Publications

1- Mohammad I. Abdel-Hamid. "Researches on freshwater microalgae as renewable feedstock of biodiesel industry". Algae Biofuel Summit 2008, 17-19 September, 2008, Delhi, India.

 

Abstract:

Algae are the most efficient biological transformers of light energy to chemical energy through photosynthesis. The chemical energy is stored in a variety of organic molecules including oils and carbohydrates which are the feedstock of biodiesel and bioethanol industries. Microalgae maintain incredibly high production levels of fixed oils compared to oily seed crops. This was the driving force of the current immense international concern considering algae the magic solution for the expected fuel crisis.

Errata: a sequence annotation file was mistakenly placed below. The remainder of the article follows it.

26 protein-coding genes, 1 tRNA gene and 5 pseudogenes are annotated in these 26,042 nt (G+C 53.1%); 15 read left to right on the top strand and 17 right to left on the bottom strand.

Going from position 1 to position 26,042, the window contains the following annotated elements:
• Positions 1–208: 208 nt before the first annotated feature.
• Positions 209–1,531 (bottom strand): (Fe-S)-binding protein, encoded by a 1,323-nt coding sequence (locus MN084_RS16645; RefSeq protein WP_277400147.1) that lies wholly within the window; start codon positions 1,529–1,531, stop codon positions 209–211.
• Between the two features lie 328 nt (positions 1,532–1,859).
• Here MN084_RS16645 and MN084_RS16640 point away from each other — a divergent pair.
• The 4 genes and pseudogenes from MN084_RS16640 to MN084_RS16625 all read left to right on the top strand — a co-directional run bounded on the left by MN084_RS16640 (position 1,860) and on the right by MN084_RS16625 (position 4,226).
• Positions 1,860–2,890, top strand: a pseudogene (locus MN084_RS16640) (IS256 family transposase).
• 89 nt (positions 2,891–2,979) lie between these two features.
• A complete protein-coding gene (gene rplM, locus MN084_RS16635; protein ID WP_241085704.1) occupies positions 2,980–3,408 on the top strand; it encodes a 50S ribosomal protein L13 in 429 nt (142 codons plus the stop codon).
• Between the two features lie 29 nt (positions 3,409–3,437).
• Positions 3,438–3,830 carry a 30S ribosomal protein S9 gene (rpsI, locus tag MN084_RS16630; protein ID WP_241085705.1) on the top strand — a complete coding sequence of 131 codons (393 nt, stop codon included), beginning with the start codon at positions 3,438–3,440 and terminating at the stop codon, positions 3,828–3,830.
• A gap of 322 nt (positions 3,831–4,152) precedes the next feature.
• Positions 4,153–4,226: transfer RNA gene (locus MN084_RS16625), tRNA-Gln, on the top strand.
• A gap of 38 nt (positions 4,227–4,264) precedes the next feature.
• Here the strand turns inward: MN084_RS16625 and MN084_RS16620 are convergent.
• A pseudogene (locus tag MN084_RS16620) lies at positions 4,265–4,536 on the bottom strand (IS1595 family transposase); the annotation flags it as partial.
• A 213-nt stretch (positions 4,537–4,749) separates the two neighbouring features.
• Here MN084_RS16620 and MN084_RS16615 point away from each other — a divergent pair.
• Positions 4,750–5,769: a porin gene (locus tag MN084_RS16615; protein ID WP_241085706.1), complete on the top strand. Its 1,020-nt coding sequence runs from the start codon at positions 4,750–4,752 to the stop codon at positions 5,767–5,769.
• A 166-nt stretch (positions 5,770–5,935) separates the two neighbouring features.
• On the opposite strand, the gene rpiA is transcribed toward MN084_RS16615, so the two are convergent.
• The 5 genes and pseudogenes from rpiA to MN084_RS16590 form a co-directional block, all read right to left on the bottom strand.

Since December 2006, the Company PetrOtech-ffn, Egypt has established a Research and Development Center in Mansoura City, Egypt. The strategic mission of the R&D Centre is to targeting microalgae through intensive and well planned scientific researches to reveal their reliance of being feedstock for commercial production of biofuels; mainly biodiesel and bioethanol. To fulfill this mission, intensive efforts were devoted to isolate microalgae from different habitats including soil, freshwater, brackish water, and hyper saline salt ponds. The outcome was satisfactory, as 75 different algal species and varieties were isolated, so far. Algal isolates were kept as unialgal cultures, many of them are axenic. Most of the isolated algae are chlorophytes, many are cyanobacteria, and some are diatoms. All algal isolates were subjected to pertinent laboratory investigations to define the optimum growth conditions, calculate growth rates, qualitative and quantitative analyses of principal and accessory photosynthetic pigments, lipid content, total carbohydrates, crude proteins, moisture content, ash-free dry weight, ash content, in addition to K, Na, Ca, and P contents. Particular attention was given to algal isolates with relatively higher levels of energy yield. Energy yield is the product of energy content and specific growth rate. The energy content was roughly considered as the sum of lipid content (ether extract), total carbohydrates, and crude proteins, all estimated as % of air-dried algal biomass. Special attention was given to algal isolates with lipid yield of 5% or more. In this case lipids were extracted with n-hexane to simulate the commercial solvent extraction of fixed oils. The extracted lipid fraction was subjected to certain physical and chemical analyses including, but not limited to, determination of specific gravity, acid value, free fatty acids, saponification value, iodine value, qualitative, and quantitative determination of lipid ingredients using GC/MS analysis. These analyses are of prime importance to assess the suitability of algal lipids for biodiesel industry. Algal isolates having reasonable production of crude lipids suitable for biodiesel production, maintaining relatively higher growth rates, accommodating wide fluctuations in growth controlling environmental factors, exhibiting outstanding competitive performance in mass culture, and able to grow abundantly in naturally fertile  effluents including treated domestic sewage and agricultural runoff, were selected for laboratory and outdoor trials of mass production. The massive production of algal biomass is the backbone of economic and feasible production of biofuels from algae. Based on these criteria, only six algal species were selected; four belong to the green chlorococcalian genera, Monoraphidium, Chlorella, and Scenedesmus and two species belong to the pinnate diatom Nitzschia. Three models of open ponds were designed for scaling up and optimizing the process of mass production. The open ponds include a bench top model, field incubating and seeding pond, and  large raceway open pond with surface areas of 0.2 m2, 10 m2, and 1000 m2, respectively. Specially designed photobioreactors were used to raise some microalgae with incredible yield of hydrocarbon biofuel (30% to 55% of dry biomass) but require specific and well controlled growth conditions including light regime, temperature and composition of the nutrient medium. Intensive scientific researches are currently performed to produce biodiesel and bioethanol form microalgae.